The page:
Answers to the questions of how we came to be here have preoccupied humans for millennia. Scientists have sought clues in the genes of living things, in the physical environments of Earth— from mountaintops to the depths of the ocean, in the chemistry of this world and those nearby, in the tiniest particles of matter, and in the deepest reaches of space. In Islands in the Cosmos: The Evolution of Life on Land, Senior Curator of Paleontology Dale A. Russell traces a path from the dawn of the universe to speculations about our future on this planet.
Russell focuses on the physical and biological processes in evolution, which interact to favor more successful, and eliminate less successful, forms of life. Amazingly, they reveal latent possibilities in life's basic structure and propel a major evolutionary theme—the increasing proficiency of biological function. It remains to be seen whether the human form can survive the dynamic processes that brought it into existence. Yet the emergence of the ability to acquire knowledge from experience, to optimize behavior, to conceptualize, to distinguish "good" from "bad" behavior all hint at an evolutionary outcome that science is only beginning to comprehend.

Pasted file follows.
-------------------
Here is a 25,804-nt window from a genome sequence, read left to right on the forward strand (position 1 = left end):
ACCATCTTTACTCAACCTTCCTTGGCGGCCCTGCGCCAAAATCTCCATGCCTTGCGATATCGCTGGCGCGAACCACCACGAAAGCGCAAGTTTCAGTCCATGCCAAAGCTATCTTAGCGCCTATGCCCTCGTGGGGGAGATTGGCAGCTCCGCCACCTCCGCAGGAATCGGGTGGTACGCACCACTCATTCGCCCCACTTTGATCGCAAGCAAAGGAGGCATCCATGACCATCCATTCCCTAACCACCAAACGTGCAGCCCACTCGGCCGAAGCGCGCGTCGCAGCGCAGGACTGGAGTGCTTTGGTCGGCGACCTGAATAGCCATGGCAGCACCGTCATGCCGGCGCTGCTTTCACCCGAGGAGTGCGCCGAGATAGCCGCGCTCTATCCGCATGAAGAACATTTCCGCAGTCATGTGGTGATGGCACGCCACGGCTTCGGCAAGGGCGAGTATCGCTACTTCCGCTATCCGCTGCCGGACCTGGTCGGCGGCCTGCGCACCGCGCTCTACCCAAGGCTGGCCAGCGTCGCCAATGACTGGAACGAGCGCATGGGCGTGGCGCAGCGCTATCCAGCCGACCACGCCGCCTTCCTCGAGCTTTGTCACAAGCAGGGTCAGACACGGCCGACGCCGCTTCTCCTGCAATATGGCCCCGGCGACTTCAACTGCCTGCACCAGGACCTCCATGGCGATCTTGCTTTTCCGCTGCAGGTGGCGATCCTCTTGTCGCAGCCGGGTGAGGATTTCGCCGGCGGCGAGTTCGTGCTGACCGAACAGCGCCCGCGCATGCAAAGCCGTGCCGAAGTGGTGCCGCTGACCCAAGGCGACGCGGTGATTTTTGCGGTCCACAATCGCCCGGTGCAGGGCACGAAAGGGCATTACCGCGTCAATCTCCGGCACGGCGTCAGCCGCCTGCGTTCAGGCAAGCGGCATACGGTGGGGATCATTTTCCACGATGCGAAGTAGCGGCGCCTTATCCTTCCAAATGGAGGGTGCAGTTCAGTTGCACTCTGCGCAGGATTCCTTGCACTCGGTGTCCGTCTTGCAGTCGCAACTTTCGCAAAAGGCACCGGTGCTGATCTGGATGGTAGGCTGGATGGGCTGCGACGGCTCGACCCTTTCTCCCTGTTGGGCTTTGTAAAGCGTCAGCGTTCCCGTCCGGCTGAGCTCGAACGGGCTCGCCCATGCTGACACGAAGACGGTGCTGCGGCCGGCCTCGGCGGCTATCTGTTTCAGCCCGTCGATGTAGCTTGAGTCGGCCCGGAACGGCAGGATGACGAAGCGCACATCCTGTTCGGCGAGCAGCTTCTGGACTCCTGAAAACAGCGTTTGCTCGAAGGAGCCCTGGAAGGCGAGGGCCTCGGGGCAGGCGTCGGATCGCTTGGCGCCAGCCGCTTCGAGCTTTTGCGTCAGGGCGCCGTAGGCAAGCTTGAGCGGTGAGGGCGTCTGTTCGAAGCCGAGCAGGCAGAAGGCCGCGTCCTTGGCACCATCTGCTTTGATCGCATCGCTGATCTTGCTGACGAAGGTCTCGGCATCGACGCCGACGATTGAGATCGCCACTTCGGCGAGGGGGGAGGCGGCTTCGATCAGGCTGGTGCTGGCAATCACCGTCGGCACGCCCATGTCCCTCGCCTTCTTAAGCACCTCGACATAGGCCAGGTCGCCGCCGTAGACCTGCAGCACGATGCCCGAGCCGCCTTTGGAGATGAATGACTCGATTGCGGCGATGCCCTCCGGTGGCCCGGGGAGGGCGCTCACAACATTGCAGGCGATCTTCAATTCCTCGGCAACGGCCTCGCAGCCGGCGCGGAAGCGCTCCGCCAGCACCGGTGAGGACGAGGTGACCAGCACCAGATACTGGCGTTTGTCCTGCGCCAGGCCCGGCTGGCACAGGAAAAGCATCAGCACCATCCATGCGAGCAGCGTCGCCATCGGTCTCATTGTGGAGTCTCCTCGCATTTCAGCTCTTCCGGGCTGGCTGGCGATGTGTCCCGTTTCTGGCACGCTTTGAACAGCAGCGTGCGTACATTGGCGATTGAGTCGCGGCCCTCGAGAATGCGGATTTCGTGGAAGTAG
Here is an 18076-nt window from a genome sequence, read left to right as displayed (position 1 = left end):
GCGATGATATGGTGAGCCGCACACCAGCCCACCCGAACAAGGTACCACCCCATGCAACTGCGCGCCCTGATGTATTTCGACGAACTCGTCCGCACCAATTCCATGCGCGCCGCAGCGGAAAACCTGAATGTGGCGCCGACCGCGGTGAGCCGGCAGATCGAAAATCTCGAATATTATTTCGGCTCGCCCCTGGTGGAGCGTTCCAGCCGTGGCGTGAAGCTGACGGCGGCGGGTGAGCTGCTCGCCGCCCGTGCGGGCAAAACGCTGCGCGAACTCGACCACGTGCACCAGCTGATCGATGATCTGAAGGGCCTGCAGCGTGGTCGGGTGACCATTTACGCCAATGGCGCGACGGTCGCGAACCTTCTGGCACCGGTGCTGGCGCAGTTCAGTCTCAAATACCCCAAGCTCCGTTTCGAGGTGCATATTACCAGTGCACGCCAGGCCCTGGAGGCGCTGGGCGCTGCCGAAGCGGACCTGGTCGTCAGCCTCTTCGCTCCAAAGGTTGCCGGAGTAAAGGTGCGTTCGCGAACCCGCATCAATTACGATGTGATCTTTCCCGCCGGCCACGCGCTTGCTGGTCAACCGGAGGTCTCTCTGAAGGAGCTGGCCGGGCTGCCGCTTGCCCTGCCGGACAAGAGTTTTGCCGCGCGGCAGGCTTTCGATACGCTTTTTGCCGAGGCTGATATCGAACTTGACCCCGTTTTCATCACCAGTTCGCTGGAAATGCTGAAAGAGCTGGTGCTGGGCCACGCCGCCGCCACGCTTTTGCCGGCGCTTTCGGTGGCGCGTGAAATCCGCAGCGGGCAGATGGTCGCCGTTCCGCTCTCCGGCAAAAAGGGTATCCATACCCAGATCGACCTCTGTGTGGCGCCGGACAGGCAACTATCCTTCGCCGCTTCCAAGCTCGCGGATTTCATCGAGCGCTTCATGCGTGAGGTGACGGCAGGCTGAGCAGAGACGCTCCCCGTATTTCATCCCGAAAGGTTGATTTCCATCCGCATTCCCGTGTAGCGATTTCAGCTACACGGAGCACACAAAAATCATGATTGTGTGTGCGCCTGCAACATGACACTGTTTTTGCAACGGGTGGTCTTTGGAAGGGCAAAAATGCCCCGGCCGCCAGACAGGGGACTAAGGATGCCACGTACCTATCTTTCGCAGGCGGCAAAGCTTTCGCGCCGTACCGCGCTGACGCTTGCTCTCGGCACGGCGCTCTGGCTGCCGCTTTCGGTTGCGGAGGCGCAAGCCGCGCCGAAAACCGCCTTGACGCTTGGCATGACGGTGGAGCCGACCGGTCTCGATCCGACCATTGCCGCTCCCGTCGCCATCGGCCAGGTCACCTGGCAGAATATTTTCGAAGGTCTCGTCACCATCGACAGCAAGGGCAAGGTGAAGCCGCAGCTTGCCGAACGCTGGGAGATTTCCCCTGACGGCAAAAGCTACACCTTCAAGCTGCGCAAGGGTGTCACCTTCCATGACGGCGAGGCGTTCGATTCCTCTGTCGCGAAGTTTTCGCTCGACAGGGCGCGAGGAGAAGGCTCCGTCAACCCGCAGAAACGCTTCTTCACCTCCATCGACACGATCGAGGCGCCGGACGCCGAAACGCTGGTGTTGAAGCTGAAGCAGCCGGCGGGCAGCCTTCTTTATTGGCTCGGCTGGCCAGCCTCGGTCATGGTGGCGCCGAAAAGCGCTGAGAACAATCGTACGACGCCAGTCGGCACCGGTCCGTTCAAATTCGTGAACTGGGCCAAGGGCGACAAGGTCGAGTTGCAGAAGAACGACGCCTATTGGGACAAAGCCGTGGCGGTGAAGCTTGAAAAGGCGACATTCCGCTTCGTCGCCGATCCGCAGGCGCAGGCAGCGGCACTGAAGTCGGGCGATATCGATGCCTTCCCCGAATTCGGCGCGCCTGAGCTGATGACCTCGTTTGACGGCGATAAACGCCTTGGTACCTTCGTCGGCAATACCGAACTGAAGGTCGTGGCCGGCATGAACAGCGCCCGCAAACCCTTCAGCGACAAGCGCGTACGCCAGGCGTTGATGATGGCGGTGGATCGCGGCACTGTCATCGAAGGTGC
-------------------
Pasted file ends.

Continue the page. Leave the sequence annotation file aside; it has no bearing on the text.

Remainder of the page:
Russell will discuss his new book on Tuesday, September 29 at 6:30 p.m. at the Museum of Natural Sciences— the fourth offering of the Museum’s Charles Darwin Lecture Series. [Free and open to the public.] Russell is also author of A Vanished World: The Dinosaurs of Western Canada and An Odyssey in Time: The Dinosaurs of North America. According to science author David E. Fastovsky, “Dale Russell is one of the great creative thinkers of all time in paleontology. This book— clearly the product of a full life considering these questions— does not disappoint.”
Islands in the Cosmos: The Evolution of Life on Land 
By Dale A. Russell
480 pages, 39 color photos, 2 color illus., 13 b&w illus., 4 graphs, 6 1/8 x 9 1/4
Cloth ISBN 978-0-253-35273-6 $34.95
Publication Date: August 24, 2009